Bookmark this post and come back to it in 3 months. It will be useful based on that inevitable debate we’re about to have about where economy and markets are.
Thanks to the rebounding stock market, this week saw a pretty remarkable shift in sentiment, as suddenly economists left and right are hiking their GDP estimates.
To be fair, the latest data has come in fairly robust, and non-double-dippy. This is best exemplified by September retail sales, which saw growth across all categories, and lights-out car sales.
This chart tells that story: You can see how much better September was than the previous months.
If all this is giving you a bit of a case of deja-vu developing, don’t worry, it’s only natural.
A similar thing played out last year, pretty close to around the same time.
See then, in summer 2010, we saw a lot of the same growth scares that this year has seen, only less pronounced. Then Bernanke announced QE2, and it wasn’t too long until the stock market started rallying, and everyone declared that QE2 had saved the market, as the Fed’s money printing.
But what we kept pointing out at the time last year was that in addition to the Fed’s QE2, the economy really was showing signs of improvement, and coming out of the summer slump.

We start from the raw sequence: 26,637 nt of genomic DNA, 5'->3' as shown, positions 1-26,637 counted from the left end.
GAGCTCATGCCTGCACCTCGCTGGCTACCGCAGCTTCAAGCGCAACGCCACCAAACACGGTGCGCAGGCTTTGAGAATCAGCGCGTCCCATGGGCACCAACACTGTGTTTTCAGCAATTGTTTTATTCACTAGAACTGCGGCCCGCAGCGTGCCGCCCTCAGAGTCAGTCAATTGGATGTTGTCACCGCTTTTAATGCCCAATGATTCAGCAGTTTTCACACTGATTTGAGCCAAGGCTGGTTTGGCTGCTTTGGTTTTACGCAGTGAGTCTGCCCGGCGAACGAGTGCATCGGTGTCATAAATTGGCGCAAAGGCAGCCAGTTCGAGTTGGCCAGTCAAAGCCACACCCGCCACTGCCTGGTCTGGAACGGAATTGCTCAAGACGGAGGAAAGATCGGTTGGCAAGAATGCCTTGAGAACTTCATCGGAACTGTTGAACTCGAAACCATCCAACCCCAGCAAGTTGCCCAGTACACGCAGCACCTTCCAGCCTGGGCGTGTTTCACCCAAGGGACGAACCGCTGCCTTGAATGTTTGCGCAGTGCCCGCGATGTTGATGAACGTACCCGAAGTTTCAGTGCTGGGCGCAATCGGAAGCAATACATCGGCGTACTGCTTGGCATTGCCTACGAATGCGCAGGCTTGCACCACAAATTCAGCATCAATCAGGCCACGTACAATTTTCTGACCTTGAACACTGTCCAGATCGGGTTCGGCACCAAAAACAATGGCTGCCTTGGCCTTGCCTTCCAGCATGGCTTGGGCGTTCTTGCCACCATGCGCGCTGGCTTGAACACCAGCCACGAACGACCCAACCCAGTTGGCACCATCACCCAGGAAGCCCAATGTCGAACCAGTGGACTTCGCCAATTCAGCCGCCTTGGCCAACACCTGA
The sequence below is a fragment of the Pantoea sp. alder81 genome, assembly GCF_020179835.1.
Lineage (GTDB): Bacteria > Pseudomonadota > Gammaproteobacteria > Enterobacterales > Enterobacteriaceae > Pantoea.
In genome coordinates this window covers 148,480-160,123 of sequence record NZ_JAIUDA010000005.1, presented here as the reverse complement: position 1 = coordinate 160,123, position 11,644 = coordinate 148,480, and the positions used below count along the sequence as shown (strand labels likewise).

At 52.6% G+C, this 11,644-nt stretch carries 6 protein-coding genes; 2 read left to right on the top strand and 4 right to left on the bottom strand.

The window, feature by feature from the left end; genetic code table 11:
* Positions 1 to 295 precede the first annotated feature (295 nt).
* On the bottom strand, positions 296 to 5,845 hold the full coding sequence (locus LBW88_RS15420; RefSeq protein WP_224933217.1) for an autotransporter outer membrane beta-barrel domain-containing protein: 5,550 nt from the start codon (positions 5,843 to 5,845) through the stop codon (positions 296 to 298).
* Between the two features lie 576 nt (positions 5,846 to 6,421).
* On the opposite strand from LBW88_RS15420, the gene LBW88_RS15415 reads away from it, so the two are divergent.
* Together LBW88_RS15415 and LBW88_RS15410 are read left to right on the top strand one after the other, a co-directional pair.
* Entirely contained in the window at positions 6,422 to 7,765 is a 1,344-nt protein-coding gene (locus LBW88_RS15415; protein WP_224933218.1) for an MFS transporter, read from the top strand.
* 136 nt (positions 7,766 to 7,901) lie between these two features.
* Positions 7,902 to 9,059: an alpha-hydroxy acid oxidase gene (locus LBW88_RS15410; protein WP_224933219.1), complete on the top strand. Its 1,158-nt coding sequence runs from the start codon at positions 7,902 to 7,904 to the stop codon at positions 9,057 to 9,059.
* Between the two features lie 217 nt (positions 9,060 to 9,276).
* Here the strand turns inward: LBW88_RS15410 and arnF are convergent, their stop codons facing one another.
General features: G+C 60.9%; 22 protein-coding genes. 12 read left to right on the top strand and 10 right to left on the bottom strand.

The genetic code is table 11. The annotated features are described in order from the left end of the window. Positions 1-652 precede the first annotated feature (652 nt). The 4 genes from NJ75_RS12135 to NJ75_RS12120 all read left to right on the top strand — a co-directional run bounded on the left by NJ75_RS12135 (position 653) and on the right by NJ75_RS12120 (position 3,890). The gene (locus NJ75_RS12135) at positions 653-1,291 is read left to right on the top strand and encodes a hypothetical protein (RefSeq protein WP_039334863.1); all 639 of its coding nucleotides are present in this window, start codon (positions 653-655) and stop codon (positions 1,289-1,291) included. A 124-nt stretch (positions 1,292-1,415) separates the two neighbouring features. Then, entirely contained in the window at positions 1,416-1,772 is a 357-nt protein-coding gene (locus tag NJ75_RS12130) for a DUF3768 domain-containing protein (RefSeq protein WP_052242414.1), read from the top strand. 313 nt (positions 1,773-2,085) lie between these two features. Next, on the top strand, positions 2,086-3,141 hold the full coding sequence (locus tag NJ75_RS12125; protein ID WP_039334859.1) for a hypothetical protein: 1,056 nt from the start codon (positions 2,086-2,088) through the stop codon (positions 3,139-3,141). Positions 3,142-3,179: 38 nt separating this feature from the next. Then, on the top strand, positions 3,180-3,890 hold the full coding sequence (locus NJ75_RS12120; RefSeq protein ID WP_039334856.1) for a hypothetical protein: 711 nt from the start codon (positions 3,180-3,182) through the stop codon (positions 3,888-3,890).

On September 1 2010, for example, a super-strong ISM report shocked everyone, coming as it did after a series of weak regional Fed reports. The markets jumped 2% that day.
And it wasn’t just that ISM report.
The chart below from December of 2010 from Nomura shows that their US Economic Surprise Index — which basically aggregates all the data to determine whether, on net, data is beating or missing against economic forecasts — bottomed in August of 2010, meaning that in addition to the Fed, the fundamental economic data really was improving. The rebound in the stock market in late 2010 was not just a matter of monetary stimulus.
But people like to tell stories about the economy, so even though it clearly improved after the Summer 2010 doldrums, almost everyone focused on Bernanke and QE2, and how the Fed was juicing the market.
And we’re setting ourselves up, today, for basically the same thing (potentially).
Operation Twist — which should really just be called QE3 according to Goldman — is kicking in right as the economy is showing signs of life.
In fact, here’s the brand new Citigroup Economic Surprise Index (kindly put together by Scott Barber at Reuters) showing once again a major surge off of an August-September bottom. In fact, it just went positive again.
This is real data improvement — or at least improvement against expectations, which is ultimately what matters to markets.
And yet you can be certain that if trends persist, in a few months, everyone will be talking about how the market was totally enjuiced by the Fed, and not based on any reality. So bookmark this post and come back, and realise that there’s more going on right now than the beginning of QE3/Operation Twist.